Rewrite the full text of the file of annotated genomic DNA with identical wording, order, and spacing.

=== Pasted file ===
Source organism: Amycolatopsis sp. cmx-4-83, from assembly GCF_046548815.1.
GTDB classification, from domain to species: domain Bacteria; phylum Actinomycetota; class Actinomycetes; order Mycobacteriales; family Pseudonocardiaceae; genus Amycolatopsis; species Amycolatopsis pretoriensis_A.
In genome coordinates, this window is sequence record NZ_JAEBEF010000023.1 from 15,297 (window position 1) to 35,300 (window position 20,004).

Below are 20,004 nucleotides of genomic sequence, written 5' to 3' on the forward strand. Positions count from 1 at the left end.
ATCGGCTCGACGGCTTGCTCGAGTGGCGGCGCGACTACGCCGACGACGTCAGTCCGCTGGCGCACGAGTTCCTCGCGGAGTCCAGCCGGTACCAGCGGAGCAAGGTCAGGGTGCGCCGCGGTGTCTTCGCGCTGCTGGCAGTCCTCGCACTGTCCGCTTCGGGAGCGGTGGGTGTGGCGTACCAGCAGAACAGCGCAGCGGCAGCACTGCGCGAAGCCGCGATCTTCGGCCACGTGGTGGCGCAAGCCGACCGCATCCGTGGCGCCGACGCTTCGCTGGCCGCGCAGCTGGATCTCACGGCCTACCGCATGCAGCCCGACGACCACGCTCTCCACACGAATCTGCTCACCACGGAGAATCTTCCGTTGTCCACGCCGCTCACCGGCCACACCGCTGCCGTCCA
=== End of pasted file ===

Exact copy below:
Source organism: Amycolatopsis sp. cmx-4-83, from assembly GCF_046548815.1.
GTDB classification, from domain to species: domain Bacteria; phylum Actinomycetota; class Actinomycetes; order Mycobacteriales; family Pseudonocardiaceae; genus Amycolatopsis; species Amycolatopsis pretoriensis_A.
In genome coordinates, this window is sequence record NZ_JAEBEF010000023.1 from 15,297 (window position 1) to 35,300 (window position 20,004).

Below are 20,004 nucleotides of genomic sequence, written 5' to 3' on the forward strand. Positions count from 1 at the left end.
ATCGGCTCGACGGCTTGCTCGAGTGGCGGCGCGACTACGCCGACGACGTCAGTCCGCTGGCGCACGAGTTCCTCGCGGAGTCCAGCCGGTACCAGCGGAGCAAGGTCAGGGTGCGCCGCGGTGTCTTCGCGCTGCTGGCAGTCCTCGCACTGTCCGCTTCGGGAGCGGTGGGTGTGGCGTACCAGCAGAACAGCGCAGCGGCAGCACTGCGCGAAGCCGCGATCTTCGGCCACGTGGTGGCGCAAGCCGACCGCATCCGTGGCGCCGACGCTTCGCTGGCCGCGCAGCTGGATCTCACGGCCTACCGCATGCAGCCCGACGACCACGCTCTCCACACGAATCTGCTCACCACGGAGAATCTTCCGTTGTCCACGCCGCTCACCGGCCACACCGCTGCCGTCCA